Research carried out by Tech City UK has shown that Cardiff and Swansea are playing a leading role – both cities featured in the Top 10 in the UK for digital salary growth and Gross Value Added (GVA) growth. Of course, other areas such as Newport and North Wales are also playing a significant role.
The creative industries are among the fastest growing in Wales, employing 84,000 and with a turnover of £1bn – and very recently Cardiff was listed as the leading place outside of London for growth and sustainability of jobs in this sector.
The aerospace and defence sector in Wales involves some 160 companies employing 20,000 people with a turnover £5bn; while 11,000 people work in 365 life science companies, with a combined turnover of over £2bn – and both sectors are continuing to see superb growth.
The financial and professional services is growing Wales-wide too, thanks in part to companies like Admiral and Go Compare, which are showing others that it’s possible to set up shop outside of areas like London, attract top talent (again at varying skill-levels) and thrive. One of the UK’s other major financial establishments, Deloitte, has already made headlines this year with their proposed plans to recruit an additional 600 staff to its current workforce of 870 in Cardiff. That in itself will provide lots of exciting opportunities for people considering a move back here from elsewhere in the UK.
There are also a number of large-scale construction and infrastructure projects on the horizon that continue to make headlines, and the nuclear industry is having a big impact in Wales, not just in terms of Wylfa but also thanks to projects like Hinkley Point, which has a supply chain that reaches into Wales. The Wales Nuclear Forum has been developed to generate and coordinate opportunities for Welsh-based suppliers across the UK and to showcase the skills and work opportunities we have here.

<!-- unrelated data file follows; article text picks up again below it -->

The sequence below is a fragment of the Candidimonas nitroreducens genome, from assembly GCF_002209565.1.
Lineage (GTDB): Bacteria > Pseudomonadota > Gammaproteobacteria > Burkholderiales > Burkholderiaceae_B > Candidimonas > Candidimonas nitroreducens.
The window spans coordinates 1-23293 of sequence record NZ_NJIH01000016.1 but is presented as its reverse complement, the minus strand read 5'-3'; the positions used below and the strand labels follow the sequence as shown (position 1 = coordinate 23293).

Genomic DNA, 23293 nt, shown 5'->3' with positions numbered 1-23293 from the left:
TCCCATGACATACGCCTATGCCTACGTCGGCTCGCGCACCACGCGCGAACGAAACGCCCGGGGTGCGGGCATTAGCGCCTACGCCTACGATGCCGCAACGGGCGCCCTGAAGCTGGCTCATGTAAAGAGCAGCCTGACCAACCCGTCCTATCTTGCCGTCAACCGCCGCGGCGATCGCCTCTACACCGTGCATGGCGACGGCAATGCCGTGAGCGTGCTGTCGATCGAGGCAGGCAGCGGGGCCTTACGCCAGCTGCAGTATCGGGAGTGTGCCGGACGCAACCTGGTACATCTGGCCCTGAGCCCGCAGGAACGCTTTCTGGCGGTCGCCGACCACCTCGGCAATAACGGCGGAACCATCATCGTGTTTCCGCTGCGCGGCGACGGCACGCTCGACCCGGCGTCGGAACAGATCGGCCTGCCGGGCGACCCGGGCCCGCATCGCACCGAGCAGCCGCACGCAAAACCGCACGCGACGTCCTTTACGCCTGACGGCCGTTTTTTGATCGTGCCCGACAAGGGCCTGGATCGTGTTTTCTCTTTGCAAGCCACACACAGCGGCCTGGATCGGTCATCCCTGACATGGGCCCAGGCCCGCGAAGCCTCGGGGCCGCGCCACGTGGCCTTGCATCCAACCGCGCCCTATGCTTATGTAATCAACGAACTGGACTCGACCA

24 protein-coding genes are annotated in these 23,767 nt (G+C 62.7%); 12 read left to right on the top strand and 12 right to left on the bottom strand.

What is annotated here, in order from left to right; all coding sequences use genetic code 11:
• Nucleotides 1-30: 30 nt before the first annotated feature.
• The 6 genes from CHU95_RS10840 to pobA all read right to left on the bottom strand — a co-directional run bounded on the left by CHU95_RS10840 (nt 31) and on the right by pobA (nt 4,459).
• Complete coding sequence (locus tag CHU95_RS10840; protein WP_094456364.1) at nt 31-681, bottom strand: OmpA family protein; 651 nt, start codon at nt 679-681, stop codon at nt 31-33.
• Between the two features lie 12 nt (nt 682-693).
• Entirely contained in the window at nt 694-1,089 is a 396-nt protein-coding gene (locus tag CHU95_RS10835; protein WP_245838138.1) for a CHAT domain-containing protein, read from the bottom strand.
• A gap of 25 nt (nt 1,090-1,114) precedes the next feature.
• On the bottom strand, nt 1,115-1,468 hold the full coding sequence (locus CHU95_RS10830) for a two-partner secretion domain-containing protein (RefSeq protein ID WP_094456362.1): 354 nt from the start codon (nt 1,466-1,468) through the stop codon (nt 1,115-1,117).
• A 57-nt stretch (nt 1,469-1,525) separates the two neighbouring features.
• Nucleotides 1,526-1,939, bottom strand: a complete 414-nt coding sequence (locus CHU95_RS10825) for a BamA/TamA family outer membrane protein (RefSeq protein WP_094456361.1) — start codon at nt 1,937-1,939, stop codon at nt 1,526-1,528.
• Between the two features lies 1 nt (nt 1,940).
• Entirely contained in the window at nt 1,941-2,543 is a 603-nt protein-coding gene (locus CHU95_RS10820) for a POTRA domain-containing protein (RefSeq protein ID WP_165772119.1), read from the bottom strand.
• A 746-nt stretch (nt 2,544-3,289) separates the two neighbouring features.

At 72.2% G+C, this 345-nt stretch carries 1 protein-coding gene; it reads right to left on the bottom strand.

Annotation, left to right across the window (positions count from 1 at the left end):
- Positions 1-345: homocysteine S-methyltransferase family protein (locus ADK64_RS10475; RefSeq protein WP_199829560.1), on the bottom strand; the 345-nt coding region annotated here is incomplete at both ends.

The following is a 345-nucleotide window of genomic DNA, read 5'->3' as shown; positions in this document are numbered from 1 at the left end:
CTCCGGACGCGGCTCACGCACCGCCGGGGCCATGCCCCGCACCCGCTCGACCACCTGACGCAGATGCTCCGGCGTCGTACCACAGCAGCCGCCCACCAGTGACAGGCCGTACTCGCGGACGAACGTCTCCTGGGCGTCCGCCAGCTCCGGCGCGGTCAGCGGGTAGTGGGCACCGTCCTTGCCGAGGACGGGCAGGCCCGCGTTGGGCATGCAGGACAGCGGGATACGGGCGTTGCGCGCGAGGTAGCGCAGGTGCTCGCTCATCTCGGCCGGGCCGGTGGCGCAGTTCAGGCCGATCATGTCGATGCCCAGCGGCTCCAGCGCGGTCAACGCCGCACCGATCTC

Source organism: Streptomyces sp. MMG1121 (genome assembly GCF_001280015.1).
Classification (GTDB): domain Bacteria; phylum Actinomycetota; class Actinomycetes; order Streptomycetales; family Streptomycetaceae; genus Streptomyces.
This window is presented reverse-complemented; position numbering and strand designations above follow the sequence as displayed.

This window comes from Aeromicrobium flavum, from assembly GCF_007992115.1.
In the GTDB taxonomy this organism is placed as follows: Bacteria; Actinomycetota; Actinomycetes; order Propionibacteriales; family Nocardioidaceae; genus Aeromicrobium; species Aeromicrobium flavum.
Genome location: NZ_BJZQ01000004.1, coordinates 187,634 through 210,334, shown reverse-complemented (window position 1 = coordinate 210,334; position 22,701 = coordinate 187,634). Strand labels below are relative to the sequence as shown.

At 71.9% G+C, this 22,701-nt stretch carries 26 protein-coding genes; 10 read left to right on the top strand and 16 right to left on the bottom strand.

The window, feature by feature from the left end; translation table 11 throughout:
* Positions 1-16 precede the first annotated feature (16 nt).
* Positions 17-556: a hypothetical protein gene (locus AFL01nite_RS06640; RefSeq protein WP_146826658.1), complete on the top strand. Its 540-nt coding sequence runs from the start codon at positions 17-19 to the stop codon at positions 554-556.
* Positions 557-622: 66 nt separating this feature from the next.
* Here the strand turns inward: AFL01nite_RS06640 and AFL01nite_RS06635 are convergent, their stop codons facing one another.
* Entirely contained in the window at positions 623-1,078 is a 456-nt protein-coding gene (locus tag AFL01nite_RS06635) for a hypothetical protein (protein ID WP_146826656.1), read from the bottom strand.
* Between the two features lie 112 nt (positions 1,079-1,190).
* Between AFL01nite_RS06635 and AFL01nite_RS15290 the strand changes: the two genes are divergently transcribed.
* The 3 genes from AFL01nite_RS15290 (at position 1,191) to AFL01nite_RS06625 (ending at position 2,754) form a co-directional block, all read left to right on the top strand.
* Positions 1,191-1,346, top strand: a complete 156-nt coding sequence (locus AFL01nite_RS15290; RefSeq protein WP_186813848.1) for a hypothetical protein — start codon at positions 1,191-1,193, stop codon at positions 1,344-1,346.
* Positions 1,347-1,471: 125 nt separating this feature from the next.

Even if you’ve lived in Wales in the past, it may at first seem daunting to wave goodbye to where you’re currently living and working but the lure of an excellent quality of life and sustainable, exciting career prospects, will surely be worth it in the end. For those who are tempted but not sure where to start looking for work, recruiters are as good a starting point as any. They will know the economic climate, the salary offerings, the companies that are hiring - it’s in their power to give people a fair appraisal of what they can expect and introduce them to the most suitable potential employers.
On behalf many employers, we continue to work with job-seekers across the UK and internationally on a daily basis to discuss work opportunities throughout Wales, and increasingly we are having much more to offer them.
Matt Southall is Group Managing Director of Wales’ leading multi-specialist recruiter, Acorn www.acornpeople.com